Would your business or service like to be featured on Realm of Vibes? Please visit the Collaborate page or e-mail realmofvibesdg@gmail.com to get started.

Disclosure: In return for donating collars to Caring Canine Connections, Just Dog Gone Cute is featured on Realm of Vibes and social media platforms. Although collars were received complimentary and as a donation, all opinions within this post are honest and authentic. Caring Canine Connections could benefit from donations to aid in the care of our foster dogs. Please support artists, small businesses, and rescue organizations. Make the world a happier place! Namaste.

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KiKi

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KiKi after her first bath ever

I had a slice of American cheese in my hand. I was laying prone down my foyer stairs trying to coax KiKi, my Akita/Belgian Malinois foster dog up the stairs.

The owner of the rescue came to my house with her Suburban full of dogs. She wanted to make sure that whichever dog she gave me got along with my dog, Bailey. When I met KiKi, she pressed herself up against the crate, indicating she was scared and not wanting to leave her safety zone. I turned to the rescue owner and said “You get her out! I’m not! She’s going to bite my face off!” With lots of coaxing, a calm voice, treats, and gentile manhandling, KiKi was free from the confines of the crate and on a leash. We took a quick walk to make sure her and Bailey were friendly enough to be off leash in the backyard. Bailey ambushed her, but KiKi looked to Bailey as a big sister, showing her the ropes of our palace.

KiKi was a dog from the South. I knew nothing of her background, so I formulated a story in my head. KiKi was an outside dog, she was never inside a home because she didn’t know how to go up and down stairs. A toy was a foreign object, one that peaked her interest, but she would approach cautiously, unsure of the toy’s intentions. She didn’t trust humans, either. Whoever had her, was a prick. She wanted nothing more to be outside. That is no life for a dog. Bailey, Ace, and Jack (my furfamily) are treated better than some humans. I love them more than myself.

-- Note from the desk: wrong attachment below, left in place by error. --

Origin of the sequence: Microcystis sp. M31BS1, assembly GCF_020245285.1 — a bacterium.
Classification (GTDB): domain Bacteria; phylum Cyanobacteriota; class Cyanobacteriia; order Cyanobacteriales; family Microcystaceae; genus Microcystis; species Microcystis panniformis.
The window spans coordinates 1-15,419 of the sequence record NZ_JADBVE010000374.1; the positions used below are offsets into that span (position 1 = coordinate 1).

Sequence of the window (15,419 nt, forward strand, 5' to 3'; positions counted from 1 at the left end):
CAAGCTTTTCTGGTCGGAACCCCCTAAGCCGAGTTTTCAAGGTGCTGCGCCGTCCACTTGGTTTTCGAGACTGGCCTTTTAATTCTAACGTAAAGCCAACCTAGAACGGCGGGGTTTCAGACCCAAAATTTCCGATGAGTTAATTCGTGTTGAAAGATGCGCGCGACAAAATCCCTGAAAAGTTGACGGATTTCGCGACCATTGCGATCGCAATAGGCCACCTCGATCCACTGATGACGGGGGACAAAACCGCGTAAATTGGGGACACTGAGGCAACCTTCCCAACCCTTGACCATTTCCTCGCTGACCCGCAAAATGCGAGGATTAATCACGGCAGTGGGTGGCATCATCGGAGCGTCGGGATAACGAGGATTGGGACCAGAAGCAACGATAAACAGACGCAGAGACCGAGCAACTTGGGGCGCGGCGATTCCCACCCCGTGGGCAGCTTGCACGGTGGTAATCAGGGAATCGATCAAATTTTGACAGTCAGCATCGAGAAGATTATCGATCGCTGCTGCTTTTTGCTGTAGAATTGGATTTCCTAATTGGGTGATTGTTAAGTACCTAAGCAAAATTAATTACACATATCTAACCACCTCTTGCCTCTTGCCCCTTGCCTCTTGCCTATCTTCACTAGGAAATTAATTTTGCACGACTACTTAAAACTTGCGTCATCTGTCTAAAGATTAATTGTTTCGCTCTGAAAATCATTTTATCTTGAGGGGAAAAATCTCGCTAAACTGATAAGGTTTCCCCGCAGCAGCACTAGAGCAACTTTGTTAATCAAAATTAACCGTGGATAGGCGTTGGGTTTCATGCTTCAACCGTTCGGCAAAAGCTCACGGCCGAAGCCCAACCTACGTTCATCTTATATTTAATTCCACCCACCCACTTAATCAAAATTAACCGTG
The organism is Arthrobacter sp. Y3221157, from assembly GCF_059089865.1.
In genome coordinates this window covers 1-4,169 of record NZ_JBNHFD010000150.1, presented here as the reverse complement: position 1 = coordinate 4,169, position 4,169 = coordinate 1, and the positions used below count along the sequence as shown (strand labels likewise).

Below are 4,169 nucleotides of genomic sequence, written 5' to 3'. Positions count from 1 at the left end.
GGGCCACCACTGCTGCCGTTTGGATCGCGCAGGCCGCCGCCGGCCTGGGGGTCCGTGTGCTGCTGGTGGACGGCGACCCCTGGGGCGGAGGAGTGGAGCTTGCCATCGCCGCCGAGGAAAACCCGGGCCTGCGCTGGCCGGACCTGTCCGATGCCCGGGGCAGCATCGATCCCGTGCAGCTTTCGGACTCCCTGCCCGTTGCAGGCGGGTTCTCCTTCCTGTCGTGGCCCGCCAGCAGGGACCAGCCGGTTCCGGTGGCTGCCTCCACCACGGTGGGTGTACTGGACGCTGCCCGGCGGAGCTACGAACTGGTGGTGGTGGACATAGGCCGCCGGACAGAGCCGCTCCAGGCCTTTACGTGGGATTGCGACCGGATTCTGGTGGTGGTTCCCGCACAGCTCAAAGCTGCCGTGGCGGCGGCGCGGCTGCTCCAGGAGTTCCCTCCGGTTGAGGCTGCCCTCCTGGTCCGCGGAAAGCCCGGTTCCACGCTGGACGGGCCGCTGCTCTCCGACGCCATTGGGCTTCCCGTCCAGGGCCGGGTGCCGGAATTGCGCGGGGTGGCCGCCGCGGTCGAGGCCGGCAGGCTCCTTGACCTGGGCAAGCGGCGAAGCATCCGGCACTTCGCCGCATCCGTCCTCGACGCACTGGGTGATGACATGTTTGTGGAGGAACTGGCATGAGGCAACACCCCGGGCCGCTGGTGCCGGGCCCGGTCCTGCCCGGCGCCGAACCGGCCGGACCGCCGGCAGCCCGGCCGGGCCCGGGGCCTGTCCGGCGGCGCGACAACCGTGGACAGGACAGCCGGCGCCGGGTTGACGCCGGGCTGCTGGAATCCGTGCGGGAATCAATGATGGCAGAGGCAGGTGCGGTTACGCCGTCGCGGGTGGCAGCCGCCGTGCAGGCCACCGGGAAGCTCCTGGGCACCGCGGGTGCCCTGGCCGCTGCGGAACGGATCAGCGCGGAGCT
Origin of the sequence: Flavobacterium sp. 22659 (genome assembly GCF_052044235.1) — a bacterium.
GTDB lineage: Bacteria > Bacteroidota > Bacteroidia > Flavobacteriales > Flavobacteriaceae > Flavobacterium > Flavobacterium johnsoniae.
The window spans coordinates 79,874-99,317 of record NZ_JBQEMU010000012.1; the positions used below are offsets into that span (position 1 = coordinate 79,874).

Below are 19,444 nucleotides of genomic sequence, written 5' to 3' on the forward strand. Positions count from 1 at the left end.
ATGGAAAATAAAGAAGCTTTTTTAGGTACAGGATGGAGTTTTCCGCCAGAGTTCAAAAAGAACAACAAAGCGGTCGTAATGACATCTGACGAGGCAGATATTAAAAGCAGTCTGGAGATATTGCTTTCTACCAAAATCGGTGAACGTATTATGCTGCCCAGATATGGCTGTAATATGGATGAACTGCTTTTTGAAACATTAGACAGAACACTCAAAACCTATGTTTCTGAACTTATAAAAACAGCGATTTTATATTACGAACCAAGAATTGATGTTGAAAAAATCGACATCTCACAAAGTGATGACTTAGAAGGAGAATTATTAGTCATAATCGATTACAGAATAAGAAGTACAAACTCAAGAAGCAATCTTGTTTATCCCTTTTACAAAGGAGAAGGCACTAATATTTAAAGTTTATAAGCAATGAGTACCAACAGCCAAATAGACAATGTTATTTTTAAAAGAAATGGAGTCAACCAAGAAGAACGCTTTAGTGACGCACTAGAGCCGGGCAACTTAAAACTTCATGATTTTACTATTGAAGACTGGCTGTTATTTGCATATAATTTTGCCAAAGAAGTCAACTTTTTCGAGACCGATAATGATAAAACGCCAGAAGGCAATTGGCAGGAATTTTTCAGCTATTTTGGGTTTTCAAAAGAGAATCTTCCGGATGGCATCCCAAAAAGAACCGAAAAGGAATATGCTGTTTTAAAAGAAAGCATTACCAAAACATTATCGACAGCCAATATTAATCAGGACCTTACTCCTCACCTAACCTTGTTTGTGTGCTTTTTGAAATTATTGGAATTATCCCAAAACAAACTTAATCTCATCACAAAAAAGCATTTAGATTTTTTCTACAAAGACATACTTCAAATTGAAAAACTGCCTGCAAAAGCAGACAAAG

The first night with KiKi was one for the books. We live in a bi-level, so stairs are a necessary evil. There is 7 steps to the front door. Once inside, you can either take 7 steps upstairs or 5 steps downstairs. KiKi entered through the downstairs entrance, and that is where she remained. She was not going anywhere near the stairs. She went outside and inside through the downstairs entrance only. I thought to myself, “How can I turn this outside dog into an inside dog?” She wasn’t fond of the crate (again, outside dog mentality), so I laid a warm red blanket down for her on the floor. She wouldn’t eat, wouldn’t drink water, and would just stare at me, as if to say, “What am I doing here?” I was heartbroken. She looked so sad. She wanted nothing that I had to offer. I slept with her on the red blanket. I just felt like she needed someone on her side, to know that I was there, with her food and water, and that we were going to get things right. She was in my care, and I was going to protect her and get her adopted to a good home.